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Foreign Policy

Developing a New Type of Major Power Relationship Between China and the U.S.

Jan 04 , 2013
  • Zhang Tuosheng

    Director of China Foundation for International Strategic Studies, Senior Adviser at Pangoal Institution

At China’s proposal, the joint development of a new type of relations between major powers was brought up for discussion at the Fourth U.S.-China Strategic and Economic Dialogue (S&ED) held in Beijing in May 2012, an achievement that marked a large step toward a brighter future for the development of the bilateral relations between these two big powers. Has China hit upon the idea by chance? Of course not. This new concept has been based on China’s understanding of three key issues: the relationship between major powers, China’s development path and the orientation of Sino-US relations.

Since the end of the Cold War, China’s understanding of the changes in the international situation, the international pattern and the relations between big powers has continued to evolve. At first, China sensed the phase-out of the bipolar structure and the phase-in of multi-polarization and globalization; then, it came to see the development of an international pattern dominated by one superpower and several big powers; now, as new powers continue to grow, it is clear that multi-polarization and globalization will be an irreversible trend in the development of the international system.

Immediately after the conclusion of the Cold War, China undertook a policy of reform and opening-up. With the arrival of the 21st Century, China has eyed a peaceful rise. Moreover, it has broadened its policy of peaceful development into one of peace, development and cooperation; substantiating its stand for a harmonious world. Although Sino-US relations took a sharp turn in 1989, China has always maintained that sooner or later, these two major powers will see an improvement of their relations, an increase in mutual trust, seek cooperation, and avoid confrontation. In 1997, for the first time in history of their bilateral relations, China and the United States came to the joint goal to grow this major power relationship.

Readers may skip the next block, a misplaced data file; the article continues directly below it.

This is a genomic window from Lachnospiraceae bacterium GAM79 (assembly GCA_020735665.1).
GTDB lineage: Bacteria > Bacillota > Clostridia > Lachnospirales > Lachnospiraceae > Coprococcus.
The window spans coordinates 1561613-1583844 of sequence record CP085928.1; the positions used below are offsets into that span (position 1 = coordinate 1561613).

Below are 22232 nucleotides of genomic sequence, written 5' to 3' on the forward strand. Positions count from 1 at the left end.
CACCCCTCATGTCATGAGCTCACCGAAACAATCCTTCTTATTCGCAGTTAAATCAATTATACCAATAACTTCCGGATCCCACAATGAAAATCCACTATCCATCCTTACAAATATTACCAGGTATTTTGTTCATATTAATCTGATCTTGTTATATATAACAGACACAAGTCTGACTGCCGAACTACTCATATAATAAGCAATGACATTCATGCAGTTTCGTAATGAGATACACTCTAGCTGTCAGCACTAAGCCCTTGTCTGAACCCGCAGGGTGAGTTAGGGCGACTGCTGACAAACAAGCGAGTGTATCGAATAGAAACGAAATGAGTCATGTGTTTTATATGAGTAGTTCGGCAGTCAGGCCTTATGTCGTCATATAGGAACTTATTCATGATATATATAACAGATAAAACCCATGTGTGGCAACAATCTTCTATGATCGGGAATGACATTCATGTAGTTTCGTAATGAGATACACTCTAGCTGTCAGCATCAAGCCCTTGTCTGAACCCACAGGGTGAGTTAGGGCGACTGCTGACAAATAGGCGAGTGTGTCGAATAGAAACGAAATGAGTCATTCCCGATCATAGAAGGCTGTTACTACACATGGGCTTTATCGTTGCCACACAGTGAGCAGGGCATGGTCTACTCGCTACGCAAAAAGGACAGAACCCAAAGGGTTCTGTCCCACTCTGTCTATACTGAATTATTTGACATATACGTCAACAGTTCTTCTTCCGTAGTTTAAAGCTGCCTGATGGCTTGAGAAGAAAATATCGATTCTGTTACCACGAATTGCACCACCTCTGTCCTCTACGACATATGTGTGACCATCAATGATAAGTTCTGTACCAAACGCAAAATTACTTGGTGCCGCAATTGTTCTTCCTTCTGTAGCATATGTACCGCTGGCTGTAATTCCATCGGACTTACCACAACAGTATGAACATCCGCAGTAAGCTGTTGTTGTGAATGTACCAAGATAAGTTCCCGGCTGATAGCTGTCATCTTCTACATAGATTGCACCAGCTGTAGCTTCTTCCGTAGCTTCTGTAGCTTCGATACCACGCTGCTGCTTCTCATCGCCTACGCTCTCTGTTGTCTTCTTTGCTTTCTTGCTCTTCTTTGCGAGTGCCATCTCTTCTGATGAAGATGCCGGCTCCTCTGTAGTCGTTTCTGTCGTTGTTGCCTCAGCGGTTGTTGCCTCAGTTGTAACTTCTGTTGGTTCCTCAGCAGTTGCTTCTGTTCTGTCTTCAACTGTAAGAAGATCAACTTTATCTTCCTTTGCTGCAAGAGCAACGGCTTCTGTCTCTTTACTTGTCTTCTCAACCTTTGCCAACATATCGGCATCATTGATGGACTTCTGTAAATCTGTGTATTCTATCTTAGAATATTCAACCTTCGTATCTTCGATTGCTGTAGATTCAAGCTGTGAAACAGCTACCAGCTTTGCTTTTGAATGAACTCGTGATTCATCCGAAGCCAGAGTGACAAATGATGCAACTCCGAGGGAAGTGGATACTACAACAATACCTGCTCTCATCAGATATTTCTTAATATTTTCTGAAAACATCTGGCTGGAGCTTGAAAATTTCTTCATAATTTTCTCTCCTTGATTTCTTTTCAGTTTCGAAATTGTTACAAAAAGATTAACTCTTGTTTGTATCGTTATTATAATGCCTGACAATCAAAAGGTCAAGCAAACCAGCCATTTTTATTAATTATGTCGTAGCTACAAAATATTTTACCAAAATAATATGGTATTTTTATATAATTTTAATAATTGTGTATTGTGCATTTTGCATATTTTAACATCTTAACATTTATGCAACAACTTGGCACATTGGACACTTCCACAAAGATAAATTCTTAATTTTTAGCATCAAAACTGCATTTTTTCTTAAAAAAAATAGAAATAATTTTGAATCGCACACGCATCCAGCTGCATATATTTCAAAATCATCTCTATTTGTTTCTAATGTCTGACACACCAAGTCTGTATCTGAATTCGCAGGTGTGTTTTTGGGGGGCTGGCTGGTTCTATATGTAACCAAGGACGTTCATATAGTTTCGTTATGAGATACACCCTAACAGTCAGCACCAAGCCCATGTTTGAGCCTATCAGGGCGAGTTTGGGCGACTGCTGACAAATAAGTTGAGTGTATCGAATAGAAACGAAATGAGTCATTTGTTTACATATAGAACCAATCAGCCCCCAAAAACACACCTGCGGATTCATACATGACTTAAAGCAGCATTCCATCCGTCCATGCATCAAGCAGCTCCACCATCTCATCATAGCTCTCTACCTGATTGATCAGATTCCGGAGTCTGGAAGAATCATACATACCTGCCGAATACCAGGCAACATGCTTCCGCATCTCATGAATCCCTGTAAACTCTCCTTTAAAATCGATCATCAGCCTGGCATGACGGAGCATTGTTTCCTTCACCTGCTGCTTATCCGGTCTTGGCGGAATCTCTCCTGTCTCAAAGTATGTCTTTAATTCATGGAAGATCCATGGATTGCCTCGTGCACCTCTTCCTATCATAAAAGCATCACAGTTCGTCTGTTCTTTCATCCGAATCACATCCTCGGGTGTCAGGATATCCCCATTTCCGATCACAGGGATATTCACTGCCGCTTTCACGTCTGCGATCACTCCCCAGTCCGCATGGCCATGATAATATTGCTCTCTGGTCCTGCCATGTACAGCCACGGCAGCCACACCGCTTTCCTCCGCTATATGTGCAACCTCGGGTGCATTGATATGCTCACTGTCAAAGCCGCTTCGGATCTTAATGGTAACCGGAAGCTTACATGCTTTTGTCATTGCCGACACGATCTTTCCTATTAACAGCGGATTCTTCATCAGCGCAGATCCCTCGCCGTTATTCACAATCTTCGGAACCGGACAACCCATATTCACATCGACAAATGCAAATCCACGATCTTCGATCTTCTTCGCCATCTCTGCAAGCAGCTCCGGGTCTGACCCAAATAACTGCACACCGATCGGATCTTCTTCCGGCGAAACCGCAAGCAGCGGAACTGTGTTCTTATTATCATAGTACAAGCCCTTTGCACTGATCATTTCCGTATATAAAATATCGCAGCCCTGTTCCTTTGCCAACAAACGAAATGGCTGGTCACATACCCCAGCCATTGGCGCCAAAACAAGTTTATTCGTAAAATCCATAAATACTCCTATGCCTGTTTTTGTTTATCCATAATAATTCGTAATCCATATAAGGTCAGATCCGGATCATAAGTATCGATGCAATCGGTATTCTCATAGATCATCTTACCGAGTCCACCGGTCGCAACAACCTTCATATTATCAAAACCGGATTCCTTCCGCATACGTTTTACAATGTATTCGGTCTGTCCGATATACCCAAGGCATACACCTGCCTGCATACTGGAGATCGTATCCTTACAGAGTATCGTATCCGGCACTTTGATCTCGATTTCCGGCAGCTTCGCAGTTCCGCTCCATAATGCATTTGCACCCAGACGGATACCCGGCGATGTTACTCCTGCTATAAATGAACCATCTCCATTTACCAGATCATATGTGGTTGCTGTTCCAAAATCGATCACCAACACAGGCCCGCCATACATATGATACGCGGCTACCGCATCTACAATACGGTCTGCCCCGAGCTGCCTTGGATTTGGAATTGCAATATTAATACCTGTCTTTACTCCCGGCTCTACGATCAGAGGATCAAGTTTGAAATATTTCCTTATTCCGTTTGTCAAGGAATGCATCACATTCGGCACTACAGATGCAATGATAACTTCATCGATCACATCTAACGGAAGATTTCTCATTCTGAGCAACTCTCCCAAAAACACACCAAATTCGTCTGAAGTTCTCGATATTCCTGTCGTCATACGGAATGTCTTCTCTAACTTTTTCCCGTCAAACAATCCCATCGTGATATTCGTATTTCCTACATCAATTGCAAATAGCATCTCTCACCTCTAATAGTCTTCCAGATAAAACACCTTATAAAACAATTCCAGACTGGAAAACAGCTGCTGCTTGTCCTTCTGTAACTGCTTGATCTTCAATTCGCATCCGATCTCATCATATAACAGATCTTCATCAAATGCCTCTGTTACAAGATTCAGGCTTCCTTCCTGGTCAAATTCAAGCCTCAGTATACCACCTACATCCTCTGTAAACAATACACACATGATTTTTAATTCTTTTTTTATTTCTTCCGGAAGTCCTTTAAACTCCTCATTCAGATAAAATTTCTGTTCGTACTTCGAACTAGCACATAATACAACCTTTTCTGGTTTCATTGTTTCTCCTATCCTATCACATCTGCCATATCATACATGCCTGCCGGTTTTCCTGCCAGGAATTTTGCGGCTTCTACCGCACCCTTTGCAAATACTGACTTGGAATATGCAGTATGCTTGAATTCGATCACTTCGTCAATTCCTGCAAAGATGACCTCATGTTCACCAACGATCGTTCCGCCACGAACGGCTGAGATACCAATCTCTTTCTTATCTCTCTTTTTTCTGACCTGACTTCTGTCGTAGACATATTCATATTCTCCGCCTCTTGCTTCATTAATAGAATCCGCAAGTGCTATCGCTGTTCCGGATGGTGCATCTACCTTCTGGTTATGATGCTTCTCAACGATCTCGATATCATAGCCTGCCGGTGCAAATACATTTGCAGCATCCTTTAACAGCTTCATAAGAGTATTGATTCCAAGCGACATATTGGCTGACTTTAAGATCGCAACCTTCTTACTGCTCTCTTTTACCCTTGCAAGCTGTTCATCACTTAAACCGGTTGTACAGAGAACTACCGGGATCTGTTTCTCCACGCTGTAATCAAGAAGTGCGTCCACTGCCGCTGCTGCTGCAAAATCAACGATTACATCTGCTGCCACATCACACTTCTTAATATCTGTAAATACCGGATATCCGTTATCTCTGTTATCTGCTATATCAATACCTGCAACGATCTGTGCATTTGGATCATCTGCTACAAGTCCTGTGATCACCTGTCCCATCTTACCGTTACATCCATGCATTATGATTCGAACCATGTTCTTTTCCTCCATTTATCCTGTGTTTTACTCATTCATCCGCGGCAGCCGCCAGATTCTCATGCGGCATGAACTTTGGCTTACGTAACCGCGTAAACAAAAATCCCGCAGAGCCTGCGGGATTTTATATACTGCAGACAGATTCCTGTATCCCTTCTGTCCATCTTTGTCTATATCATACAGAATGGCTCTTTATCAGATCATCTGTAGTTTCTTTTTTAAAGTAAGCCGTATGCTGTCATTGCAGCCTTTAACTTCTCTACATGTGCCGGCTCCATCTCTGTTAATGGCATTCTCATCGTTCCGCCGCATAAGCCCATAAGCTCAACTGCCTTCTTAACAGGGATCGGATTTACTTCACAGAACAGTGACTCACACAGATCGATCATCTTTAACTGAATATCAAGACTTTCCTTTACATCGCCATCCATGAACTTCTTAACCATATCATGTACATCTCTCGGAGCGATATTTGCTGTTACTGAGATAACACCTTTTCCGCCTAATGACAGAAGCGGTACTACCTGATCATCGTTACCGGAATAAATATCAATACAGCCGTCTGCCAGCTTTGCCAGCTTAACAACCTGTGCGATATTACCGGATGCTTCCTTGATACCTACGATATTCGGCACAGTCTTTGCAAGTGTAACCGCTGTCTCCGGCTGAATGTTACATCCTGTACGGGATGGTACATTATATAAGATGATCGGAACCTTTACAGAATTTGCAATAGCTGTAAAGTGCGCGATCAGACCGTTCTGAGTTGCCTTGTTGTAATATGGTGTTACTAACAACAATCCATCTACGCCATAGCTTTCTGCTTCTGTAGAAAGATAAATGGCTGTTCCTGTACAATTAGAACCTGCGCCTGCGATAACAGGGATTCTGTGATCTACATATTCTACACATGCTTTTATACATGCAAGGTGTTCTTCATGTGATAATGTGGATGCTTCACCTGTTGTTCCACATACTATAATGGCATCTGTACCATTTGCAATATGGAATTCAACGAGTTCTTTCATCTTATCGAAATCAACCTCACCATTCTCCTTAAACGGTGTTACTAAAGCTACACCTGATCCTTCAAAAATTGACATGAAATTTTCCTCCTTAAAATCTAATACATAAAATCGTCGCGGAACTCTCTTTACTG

Recent developments over the past two years, however, have driven Sino-US relations to another crossroads. Seeing the continuous waning of its strength due to its anti-terrorist wars (especially military operations in Iraq and Afghanistan), the global financial crisis and the constant rise of China (whose GDP has grown to be the world’s second largest and whose political and military influences have continued to grow), the United States has had to adjust its strategy and shift its strategic focus to the Asia-Pacific region; thus, triggering a noticeable buoyancy of strategic mistrust between China and the United States. To counter this mistrust, China has a clear-cut vision for the road ahead: it would like to join efforts with other major powers, especially the United States, while keeping to its path of peaceful development and fostering a new type of relationship between major powers based upon cooperation. Encouragingly, China’s proposal has won positive response from the US leadership this time.